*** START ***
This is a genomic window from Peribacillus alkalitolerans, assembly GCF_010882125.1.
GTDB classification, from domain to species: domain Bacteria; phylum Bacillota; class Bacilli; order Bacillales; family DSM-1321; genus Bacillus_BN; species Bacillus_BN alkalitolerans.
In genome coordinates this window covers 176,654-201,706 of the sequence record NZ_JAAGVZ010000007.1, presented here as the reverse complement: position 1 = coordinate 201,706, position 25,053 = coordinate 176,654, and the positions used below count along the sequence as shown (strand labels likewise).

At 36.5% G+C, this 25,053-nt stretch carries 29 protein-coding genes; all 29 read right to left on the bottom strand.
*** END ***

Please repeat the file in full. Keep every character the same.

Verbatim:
This is a genomic window from Peribacillus alkalitolerans, assembly GCF_010882125.1.
GTDB classification, from domain to species: domain Bacteria; phylum Bacillota; class Bacilli; order Bacillales; family DSM-1321; genus Bacillus_BN; species Bacillus_BN alkalitolerans.
In genome coordinates this window covers 176,654-201,706 of the sequence record NZ_JAAGVZ010000007.1, presented here as the reverse complement: position 1 = coordinate 201,706, position 25,053 = coordinate 176,654, and the positions used below count along the sequence as shown (strand labels likewise).

At 36.5% G+C, this 25,053-nt stretch carries 29 protein-coding genes; all 29 read right to left on the bottom strand.